Adding people to animations in 3D art, can be tedious, especially if it’s only to add life to an architectural walkthrough. With the latest release of Anima, AXYZ Design offers a standalone solution for mass people creation for Cinema 4D and 3ds Max.
As a massive fan of the first release of Anima, it is great to see that AXYZ has consolidated the feature set and has made Anima a lot less fiddly to use. The methodology of using Amima is pretty simple, load in geometry (.obj, .3ds, .dae, .fbx and .lwo formats are supported) from a 3D scene into Anima’s workspace, draw the paths that the people are to walk on, drop on some ‘actors’ (rigged people models, Anima comes with 24 rigged 3D adult models), press play and watch the actors walk and interact on the chosen path.
Then using the 3ds Max or Cinema 4D plug-ins place the highly detailed model into your scene. While performance can be slow in the host application, even when detail levels are reduced (we tested with Cinema 4D) the actors in the actual Anima software work well, giving you a good sense of the actions in the scene. The actors aren’t limited to walking, they can be seated in groups or stood congregated looking at user-specific points, for example.
If the scene contains walkways or escalators, Anima handles that with ease, and the new control paradigm makes linking escalators to existing paths straightforward. If the base model has undulations, stairs or ramps, Anima’s basic path setup handles them pretty well.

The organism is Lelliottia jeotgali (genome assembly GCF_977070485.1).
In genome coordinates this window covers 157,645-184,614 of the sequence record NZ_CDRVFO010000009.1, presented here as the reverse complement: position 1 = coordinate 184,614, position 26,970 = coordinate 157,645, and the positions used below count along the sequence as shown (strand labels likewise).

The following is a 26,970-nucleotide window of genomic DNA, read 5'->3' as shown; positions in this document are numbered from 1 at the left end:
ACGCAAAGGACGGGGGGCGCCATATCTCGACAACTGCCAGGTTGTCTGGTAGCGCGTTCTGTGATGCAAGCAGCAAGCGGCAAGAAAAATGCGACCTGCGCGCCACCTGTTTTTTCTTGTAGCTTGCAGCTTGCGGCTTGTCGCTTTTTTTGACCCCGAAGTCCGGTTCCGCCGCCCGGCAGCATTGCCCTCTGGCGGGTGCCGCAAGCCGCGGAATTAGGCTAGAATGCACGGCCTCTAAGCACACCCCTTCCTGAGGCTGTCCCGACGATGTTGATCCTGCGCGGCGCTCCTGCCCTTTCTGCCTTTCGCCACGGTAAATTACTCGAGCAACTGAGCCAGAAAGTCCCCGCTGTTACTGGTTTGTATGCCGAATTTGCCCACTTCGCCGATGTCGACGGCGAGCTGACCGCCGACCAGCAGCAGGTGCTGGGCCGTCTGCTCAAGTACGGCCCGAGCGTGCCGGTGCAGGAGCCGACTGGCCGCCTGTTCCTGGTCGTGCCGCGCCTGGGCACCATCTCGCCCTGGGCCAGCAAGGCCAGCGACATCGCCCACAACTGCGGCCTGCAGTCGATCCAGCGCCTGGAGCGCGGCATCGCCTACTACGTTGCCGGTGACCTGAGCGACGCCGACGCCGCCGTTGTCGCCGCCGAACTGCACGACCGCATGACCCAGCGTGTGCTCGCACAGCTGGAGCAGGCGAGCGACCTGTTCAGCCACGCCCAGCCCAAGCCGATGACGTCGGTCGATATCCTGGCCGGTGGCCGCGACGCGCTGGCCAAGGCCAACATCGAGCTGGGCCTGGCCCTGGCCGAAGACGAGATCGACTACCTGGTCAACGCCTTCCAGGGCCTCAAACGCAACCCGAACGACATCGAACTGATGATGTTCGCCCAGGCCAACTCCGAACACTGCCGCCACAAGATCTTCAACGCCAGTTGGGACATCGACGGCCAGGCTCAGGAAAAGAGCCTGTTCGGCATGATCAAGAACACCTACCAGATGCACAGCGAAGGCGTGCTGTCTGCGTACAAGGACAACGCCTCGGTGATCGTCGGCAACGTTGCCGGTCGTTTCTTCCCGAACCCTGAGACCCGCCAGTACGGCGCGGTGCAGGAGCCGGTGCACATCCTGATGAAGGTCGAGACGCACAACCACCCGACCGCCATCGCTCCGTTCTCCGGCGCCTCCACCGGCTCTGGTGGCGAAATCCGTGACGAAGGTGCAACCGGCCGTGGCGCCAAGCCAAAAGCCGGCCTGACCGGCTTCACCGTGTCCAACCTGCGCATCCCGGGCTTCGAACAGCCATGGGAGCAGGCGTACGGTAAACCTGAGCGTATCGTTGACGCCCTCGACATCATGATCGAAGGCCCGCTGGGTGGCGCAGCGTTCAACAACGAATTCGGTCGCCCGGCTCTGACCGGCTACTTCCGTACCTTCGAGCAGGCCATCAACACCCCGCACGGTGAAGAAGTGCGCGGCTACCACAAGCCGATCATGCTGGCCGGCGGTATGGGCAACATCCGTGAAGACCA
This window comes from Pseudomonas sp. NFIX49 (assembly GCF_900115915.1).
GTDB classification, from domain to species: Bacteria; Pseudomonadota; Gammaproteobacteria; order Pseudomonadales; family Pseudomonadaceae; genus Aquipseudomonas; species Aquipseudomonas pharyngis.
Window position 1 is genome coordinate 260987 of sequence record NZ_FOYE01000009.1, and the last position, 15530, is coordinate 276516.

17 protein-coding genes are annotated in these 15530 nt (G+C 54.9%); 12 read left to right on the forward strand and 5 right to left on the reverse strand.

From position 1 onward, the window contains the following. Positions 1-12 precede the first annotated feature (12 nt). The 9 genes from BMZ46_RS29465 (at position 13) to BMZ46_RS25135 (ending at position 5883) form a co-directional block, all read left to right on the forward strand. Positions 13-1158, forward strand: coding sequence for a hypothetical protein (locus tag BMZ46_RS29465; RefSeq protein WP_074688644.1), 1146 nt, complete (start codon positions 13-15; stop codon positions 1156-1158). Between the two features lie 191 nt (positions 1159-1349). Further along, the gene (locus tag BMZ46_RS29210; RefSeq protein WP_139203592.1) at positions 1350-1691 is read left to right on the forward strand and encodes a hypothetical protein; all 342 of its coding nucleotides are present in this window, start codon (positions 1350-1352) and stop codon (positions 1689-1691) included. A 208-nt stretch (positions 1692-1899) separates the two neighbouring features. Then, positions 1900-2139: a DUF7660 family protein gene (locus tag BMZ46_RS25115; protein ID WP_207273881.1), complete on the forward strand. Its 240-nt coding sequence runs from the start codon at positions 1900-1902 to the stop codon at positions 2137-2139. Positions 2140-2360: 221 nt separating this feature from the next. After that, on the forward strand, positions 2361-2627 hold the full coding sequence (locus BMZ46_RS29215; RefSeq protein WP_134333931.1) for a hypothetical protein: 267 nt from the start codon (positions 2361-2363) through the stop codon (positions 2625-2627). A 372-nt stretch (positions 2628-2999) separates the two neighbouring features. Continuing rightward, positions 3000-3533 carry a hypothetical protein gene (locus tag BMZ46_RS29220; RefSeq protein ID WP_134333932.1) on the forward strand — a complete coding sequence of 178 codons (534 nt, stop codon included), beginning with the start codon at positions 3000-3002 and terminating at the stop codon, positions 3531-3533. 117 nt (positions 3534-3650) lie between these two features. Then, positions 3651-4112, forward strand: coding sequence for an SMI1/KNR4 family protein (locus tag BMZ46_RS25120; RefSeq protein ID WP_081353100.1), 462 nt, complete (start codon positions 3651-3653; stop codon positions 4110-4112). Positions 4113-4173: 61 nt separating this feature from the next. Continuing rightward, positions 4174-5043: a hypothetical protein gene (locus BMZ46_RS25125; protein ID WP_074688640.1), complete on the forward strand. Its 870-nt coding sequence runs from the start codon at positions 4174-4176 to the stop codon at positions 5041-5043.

The people models that come with Anima are really well detailed and are fully posable using the new figure interface. In this interface a huge range of options from hair colour to clothes type can be modified, and there’s a range of motion options that can be dragged and dropped onto the actor. Anima can import models from the AXYZ library available online or your own figures, plus your own motion data.
Populating large scenes is easy with the crowd options, and while Anima does have a unique UI, once the basics are learned there is a surprising amount of depth available. Another great new feature are traffic lights which can hold the actors for a set time and let them walk when needed, even paused the actors show some movement.
As this is a complete ground up upgrade, some of the export options aren’t currently available such as file export to alembic or .fbx, but they are coming. At the price Anima is an absolute steal, and it does a great job of providing a huge range of options with the stock setup and actor library for near enough any scenario that needs to be populated.